[0039] In one aspect, the collagen-binding peptide binds to one or more of collagen type I, II, III, IV, V, VI, VII, VIII, IX, X, XI, XII, XIIII, or XIV. In one aspect, the collagen biding peptide promotes or inhibits fibrillogenesis upon binding to collagen. In one aspect, the collagen biding peptide does not promote or inhibit fibrillogenesis upon binding to collagen. In some embodiments, the peptide binds to type I collagen. In other embodiments, the peptide binds to type IV collagen. In certain embodiments, one or more peptide(s) having a specified binding affinity for collagen can be used in the synthetic proteoglycans described herein. For example, the synthetic proteoglycans can comprise at least one peptide which has binding affinity to type I collagen and at least one peptide which has binding affinity to type IV collagen. In another embodiment, the peptides have binding affinity to type I collagen. In another embodiment, the peptides have binding affinity to type IV collagen. In certain embodiments, the peptides have binding affinity to type II collagen. In certain embodiments, the peptides have binding affinity to type III collagen. In certain embodiments, the peptide binds to more than one type of collagen, where the relative affinity to each collagen type may vary.

[0040] Further, the peptides as used herein may comprise more than one binding unit, where the binding unit can be the same or different. For example, in certain embodiments, the peptide comprises two or more collagen-binding units, where the collagen-binding units are the same. In another embodiment, the peptide comprises two or more collagen-binding units, where the collagen-binding units are different.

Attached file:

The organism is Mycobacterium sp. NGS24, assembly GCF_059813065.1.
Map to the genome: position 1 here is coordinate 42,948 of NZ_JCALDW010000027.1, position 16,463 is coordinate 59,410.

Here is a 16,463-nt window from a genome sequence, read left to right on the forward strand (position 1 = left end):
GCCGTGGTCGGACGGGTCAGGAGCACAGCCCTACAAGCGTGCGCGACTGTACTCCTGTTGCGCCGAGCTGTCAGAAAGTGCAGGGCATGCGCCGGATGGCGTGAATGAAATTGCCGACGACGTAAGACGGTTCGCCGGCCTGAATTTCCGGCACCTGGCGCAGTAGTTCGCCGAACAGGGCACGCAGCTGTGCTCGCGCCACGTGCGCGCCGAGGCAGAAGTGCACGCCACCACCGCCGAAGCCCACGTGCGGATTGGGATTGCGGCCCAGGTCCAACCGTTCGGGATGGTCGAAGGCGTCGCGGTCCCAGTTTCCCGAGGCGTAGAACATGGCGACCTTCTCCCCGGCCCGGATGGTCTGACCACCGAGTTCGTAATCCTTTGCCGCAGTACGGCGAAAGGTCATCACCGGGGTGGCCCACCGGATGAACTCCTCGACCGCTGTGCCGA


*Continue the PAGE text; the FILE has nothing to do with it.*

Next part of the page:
[0041] The collagen-binding peptide can have amino acid homology with a portion of a protein normally or not normally involved in collagen fibrillogenesis. In one embodiment, the collagen-binding peptide comprises from about 5 to about 40 amino acids, or from about 5 to about 20 amino acids, or from about 5 to about 10 amino acids. In some embodiments, these peptides have homology or sequence identity to the amino acid sequence of a small leucine-rich proteoglycan, a platelet receptor sequence, or a protein that regulates collagen fibrillogenesis. In various embodiments, the collagen-binding peptide comprises an amino acid sequence selected from:

TABLE-US-00002 i) (SEQ ID NO: 1) RRANAALKAGELYKSILY, (SEQ ID NO: 2) RLDGNEIKR, (SEQ ID NO: 3) AHEEISTTNEGVM, (SEQ ID NO: 4) GELYKSILY, (SEQ ID NO: 5) NGVFKYRPRYFLYKHAYFYPPLKRFPVQ, (SEQ ID NO: 6) CQDSETRTFY, (SEQ ID NO: 7) TKKTLRT, (SEQ ID NO: 8) GLRSKSKKFRRPDIQYPDATDEDITSHM, (SEQ ID NO: 9) SQNPVQP, (SEQ ID NO: 10) SYIRIADTNIT, (SEQ ID NO: 11) KELNLVYT, (SEQ ID NO: 12) GSITTIDVPWNVGC, (SEQ ID NO: 13) GSITTIDVPWNV; (SEQ ID NO: 14) RRANAALKAGELYKCILY, (SEQ ID NO: 15) GELYKCILY, (SEQ ID NO: 16) GQLYKSILY, or (SEQ ID NO: 17) RRANAALKAGQLYKSILY